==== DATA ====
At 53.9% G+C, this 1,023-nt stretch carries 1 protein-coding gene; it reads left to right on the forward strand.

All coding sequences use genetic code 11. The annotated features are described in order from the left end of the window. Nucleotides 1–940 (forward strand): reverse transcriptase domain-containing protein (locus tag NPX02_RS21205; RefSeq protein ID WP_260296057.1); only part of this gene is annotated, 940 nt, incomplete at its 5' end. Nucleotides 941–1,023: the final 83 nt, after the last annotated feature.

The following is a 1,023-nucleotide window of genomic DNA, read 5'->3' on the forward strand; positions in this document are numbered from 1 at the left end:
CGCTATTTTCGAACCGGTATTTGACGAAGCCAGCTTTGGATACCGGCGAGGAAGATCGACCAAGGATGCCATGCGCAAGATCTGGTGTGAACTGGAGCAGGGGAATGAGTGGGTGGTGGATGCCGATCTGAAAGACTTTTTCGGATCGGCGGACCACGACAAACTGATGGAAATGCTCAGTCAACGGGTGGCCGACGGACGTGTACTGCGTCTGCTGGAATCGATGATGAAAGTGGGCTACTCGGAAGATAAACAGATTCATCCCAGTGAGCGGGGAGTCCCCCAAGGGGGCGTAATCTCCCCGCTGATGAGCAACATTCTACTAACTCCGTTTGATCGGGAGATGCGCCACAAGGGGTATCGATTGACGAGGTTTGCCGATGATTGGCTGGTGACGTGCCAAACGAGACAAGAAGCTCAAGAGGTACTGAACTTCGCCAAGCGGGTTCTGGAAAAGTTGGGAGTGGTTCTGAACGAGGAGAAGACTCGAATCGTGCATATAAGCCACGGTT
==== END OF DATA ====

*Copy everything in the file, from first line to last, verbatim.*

At 53.9% G+C, this 1,023-nt stretch carries 1 protein-coding gene; it reads left to right on the forward strand.

All coding sequences use genetic code 11. The annotated features are described in order from the left end of the window. Nucleotides 1–940 (forward strand): reverse transcriptase domain-containing protein (locus tag NPX02_RS21205; RefSeq protein ID WP_260296057.1); only part of this gene is annotated, 940 nt, incomplete at its 5' end. Nucleotides 941–1,023: the final 83 nt, after the last annotated feature.

The following is a 1,023-nucleotide window of genomic DNA, read 5'->3' on the forward strand; positions in this document are numbered from 1 at the left end:
CGCTATTTTCGAACCGGTATTTGACGAAGCCAGCTTTGGATACCGGCGAGGAAGATCGACCAAGGATGCCATGCGCAAGATCTGGTGTGAACTGGAGCAGGGGAATGAGTGGGTGGTGGATGCCGATCTGAAAGACTTTTTCGGATCGGCGGACCACGACAAACTGATGGAAATGCTCAGTCAACGGGTGGCCGACGGACGTGTACTGCGTCTGCTGGAATCGATGATGAAAGTGGGCTACTCGGAAGATAAACAGATTCATCCCAGTGAGCGGGGAGTCCCCCAAGGGGGCGTAATCTCCCCGCTGATGAGCAACATTCTACTAACTCCGTTTGATCGGGAGATGCGCCACAAGGGGTATCGATTGACGAGGTTTGCCGATGATTGGCTGGTGACGTGCCAAACGAGACAAGAAGCTCAAGAGGTACTGAACTTCGCCAAGCGGGTTCTGGAAAAGTTGGGAGTGGTTCTGAACGAGGAGAAGACTCGAATCGTGCATATAAGCCACGGTT